I met with a colleague the other day and we were discussing wireframes and how information architecture (IA) really interested us. I never really thought too much about this topic before. I know that I like it because I like organizing content and finding the most effective way to present it to appeal to a user on a website but I never thought about the process of wireframes and their value.
As much as a website needs to be visually appealing, it needs to communicate quickly and effectively it’s message. The user cannot be bombarded with everything you want to showcase on the home page, a common issue I have with a lot of CMS sites. It is key we first understand the main goal of the website and then structure it appropriately. I find this is easily accomplished over a cup of coffee with my client, or an emailed project brief if a face-to-face meeting isn’t possible.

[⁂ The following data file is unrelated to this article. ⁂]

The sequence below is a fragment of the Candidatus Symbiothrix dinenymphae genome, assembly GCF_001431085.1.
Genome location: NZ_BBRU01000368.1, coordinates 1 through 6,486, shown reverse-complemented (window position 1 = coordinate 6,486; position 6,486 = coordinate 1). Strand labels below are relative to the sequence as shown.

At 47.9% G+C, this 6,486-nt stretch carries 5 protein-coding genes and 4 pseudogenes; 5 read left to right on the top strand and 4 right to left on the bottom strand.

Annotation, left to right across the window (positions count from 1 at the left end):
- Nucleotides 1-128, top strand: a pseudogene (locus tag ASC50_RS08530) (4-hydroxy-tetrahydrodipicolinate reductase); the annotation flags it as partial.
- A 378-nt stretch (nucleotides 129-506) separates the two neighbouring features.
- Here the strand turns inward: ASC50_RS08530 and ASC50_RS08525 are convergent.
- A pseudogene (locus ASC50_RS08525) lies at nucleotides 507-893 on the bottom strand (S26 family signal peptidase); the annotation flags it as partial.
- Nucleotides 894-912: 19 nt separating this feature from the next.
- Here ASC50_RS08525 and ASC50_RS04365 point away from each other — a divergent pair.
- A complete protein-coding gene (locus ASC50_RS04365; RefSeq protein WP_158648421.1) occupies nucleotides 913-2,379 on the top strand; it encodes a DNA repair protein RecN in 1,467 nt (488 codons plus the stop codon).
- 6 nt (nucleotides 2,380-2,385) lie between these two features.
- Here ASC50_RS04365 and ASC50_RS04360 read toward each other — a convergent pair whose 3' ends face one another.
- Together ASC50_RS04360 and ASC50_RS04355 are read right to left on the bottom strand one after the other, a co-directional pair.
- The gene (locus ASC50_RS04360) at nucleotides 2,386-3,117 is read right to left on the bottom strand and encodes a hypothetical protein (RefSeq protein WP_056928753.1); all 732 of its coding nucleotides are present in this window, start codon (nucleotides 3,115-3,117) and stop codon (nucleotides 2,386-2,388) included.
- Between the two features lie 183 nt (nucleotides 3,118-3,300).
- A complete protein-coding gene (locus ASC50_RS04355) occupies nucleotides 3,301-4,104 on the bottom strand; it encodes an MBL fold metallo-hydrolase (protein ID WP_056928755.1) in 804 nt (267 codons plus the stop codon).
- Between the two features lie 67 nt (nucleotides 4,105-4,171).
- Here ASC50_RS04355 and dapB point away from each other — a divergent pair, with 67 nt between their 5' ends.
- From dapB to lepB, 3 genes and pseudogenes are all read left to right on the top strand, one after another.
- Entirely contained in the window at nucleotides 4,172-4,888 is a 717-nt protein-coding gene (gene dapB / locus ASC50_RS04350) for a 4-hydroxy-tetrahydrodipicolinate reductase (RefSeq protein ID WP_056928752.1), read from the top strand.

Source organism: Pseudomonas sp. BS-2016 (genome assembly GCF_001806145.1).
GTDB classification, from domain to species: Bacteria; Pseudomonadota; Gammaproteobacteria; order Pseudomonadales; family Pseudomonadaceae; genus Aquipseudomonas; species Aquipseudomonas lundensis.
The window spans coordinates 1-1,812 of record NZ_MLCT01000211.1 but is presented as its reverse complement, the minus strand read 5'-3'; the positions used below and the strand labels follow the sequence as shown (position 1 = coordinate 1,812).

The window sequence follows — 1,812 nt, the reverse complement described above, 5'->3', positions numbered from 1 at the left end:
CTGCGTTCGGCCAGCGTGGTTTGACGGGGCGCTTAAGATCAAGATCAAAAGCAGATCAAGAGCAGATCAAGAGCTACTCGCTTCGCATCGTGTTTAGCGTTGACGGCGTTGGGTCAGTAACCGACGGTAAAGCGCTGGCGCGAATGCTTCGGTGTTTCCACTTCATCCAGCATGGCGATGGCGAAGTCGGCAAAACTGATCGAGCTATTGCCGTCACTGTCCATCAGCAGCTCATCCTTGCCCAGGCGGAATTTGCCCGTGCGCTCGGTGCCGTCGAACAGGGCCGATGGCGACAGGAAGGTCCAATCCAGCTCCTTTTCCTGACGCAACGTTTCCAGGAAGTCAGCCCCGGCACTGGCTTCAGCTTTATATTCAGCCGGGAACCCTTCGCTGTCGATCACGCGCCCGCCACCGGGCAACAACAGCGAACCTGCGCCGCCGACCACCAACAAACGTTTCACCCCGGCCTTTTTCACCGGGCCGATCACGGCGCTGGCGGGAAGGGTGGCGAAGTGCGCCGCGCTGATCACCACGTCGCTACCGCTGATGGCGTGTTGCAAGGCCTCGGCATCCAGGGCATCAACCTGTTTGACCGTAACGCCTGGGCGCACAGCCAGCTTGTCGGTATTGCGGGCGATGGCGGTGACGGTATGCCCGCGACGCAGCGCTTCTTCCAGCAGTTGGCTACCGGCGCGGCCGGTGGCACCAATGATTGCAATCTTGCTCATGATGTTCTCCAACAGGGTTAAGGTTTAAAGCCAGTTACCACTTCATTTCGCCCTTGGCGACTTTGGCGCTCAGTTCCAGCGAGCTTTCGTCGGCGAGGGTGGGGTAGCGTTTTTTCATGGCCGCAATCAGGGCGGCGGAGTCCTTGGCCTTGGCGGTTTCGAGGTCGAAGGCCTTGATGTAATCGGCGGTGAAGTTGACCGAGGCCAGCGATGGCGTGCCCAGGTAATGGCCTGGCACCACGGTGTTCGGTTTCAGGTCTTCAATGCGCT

Once I have an understanding of what I need to communicate I will start on my wireframes. I used to just sketch out my layouts very quickly, eager to get to designing, but when I decided to take the time to create wireframes in InDesign I was thoroughly impressed with the result. Not I not only have a professional set of wireframes to send to the client to approve, but I have a really nice road map for which to start my designs from. My design process is now becoming much more effective as I can strictly focus on my designing and not be bouncing back to thinking about layout and site structure all the time.
Here is an example of a wireframe that I just created. It is for a record label website. This is the most content-heavy page, for the individual releases page.